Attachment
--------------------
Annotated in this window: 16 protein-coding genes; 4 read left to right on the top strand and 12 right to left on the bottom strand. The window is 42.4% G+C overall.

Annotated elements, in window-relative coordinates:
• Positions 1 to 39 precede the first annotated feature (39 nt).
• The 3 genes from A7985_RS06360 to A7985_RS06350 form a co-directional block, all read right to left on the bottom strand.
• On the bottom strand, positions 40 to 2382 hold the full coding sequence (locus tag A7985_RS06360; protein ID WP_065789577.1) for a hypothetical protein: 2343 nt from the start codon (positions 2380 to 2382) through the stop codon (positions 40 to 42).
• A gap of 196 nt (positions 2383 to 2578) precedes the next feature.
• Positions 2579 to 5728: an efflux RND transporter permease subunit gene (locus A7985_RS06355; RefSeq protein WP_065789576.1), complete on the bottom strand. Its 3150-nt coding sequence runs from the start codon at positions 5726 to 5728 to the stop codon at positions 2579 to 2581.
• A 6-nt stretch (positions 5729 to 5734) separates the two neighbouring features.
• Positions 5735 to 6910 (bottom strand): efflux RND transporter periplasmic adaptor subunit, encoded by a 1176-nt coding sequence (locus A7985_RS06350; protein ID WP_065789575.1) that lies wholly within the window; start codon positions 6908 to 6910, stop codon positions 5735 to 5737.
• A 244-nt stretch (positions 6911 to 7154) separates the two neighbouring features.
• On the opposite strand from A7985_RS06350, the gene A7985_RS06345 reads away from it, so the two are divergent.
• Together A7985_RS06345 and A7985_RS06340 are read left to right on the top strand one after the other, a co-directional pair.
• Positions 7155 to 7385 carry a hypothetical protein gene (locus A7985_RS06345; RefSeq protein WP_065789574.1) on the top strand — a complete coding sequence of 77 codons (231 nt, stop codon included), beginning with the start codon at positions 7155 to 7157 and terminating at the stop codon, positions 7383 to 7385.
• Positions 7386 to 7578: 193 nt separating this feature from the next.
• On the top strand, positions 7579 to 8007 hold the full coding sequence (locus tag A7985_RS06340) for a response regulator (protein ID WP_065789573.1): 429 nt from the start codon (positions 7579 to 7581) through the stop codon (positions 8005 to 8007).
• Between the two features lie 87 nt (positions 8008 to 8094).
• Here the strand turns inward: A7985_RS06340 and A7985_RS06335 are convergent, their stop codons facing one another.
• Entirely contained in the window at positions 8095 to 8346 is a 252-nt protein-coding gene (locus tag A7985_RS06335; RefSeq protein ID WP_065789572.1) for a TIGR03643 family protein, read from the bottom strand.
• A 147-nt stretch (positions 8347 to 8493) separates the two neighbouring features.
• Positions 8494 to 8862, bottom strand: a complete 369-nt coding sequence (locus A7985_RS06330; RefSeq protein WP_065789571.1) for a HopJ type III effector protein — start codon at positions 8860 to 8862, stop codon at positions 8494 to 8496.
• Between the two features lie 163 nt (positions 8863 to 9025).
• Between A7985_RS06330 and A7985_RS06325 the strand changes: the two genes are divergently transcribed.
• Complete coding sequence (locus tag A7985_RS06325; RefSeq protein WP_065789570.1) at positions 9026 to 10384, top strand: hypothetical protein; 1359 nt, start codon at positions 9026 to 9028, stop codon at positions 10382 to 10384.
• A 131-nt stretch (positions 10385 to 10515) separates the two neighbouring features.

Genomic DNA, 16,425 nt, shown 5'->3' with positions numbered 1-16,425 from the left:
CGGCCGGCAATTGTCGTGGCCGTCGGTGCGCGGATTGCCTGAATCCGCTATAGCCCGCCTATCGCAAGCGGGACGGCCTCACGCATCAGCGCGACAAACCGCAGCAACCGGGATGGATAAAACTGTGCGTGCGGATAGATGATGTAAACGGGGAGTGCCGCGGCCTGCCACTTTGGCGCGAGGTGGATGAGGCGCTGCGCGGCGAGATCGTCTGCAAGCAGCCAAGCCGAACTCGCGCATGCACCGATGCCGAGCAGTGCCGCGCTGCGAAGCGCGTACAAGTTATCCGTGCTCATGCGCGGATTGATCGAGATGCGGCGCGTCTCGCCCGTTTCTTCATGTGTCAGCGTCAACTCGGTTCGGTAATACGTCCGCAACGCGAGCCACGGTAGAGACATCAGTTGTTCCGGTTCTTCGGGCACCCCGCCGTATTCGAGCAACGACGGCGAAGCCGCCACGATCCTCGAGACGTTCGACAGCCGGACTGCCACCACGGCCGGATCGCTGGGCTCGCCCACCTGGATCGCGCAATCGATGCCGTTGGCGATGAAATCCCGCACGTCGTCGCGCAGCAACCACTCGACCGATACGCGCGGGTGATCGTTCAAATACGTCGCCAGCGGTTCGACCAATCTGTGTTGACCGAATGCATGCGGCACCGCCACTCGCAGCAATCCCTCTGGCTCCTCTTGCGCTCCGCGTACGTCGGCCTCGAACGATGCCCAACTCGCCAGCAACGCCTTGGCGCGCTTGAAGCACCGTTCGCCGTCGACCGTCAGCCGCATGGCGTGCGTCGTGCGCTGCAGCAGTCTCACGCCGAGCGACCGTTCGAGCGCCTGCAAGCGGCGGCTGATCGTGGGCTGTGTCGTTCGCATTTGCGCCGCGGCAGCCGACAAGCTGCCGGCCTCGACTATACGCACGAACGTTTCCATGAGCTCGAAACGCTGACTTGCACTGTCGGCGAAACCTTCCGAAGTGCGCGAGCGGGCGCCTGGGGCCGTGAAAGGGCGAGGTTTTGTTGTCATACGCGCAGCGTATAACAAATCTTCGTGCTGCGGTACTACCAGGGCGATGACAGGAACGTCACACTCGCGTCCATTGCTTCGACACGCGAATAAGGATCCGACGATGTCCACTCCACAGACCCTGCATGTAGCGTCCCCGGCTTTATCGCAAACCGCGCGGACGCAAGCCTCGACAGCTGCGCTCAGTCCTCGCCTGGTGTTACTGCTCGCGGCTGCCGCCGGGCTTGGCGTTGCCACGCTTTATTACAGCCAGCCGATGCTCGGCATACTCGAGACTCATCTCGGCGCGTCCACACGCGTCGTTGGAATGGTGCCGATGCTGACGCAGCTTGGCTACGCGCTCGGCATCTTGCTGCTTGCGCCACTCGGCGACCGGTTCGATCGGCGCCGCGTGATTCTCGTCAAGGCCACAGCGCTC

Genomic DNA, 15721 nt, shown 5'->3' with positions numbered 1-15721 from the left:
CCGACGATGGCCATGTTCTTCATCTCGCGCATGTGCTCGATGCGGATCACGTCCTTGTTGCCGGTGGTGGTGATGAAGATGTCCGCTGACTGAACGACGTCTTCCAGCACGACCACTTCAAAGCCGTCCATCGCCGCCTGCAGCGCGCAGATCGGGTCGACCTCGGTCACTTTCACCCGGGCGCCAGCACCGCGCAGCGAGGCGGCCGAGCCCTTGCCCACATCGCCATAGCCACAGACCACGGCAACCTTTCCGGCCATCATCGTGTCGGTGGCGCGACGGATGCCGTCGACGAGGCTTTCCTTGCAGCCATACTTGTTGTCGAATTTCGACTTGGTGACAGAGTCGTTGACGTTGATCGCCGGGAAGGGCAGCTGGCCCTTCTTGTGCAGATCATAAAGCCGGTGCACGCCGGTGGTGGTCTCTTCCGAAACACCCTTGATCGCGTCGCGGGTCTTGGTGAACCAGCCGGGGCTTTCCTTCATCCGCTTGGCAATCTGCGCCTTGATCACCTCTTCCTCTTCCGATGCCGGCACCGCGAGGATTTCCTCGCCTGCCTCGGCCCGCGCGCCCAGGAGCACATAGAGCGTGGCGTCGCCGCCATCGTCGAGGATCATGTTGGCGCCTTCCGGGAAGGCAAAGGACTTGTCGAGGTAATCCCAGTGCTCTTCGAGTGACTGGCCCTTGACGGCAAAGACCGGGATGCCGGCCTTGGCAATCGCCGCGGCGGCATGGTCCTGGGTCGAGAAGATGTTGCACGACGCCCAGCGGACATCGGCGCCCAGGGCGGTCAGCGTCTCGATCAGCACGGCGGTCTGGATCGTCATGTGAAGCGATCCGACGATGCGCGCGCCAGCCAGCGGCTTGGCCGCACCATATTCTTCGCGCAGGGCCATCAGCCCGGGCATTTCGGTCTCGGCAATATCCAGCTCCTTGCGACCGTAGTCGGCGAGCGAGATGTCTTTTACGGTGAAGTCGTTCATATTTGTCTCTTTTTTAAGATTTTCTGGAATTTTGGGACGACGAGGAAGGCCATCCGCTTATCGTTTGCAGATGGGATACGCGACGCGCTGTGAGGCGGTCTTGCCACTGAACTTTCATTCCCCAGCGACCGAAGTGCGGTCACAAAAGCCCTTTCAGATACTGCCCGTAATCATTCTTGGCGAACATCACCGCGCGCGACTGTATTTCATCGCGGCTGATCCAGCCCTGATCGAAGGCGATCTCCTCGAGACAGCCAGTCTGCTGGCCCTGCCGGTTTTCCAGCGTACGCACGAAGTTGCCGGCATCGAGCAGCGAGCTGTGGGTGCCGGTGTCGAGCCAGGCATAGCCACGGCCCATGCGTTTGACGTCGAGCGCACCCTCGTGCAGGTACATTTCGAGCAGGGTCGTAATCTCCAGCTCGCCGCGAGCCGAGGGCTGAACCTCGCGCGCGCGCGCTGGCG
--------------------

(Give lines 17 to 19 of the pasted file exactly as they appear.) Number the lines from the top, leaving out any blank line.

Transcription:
• Here the strand turns inward: A7985_RS06340 and A7985_RS06335 are convergent, their stop codons facing one another.
• Entirely contained in the window at positions 8095 to 8346 is a 252-nt protein-coding gene (locus tag A7985_RS06335; RefSeq protein ID WP_065789572.1) for a TIGR03643 family protein, read from the bottom strand.
• A 147-nt stretch (positions 8347 to 8493) separates the two neighbouring features.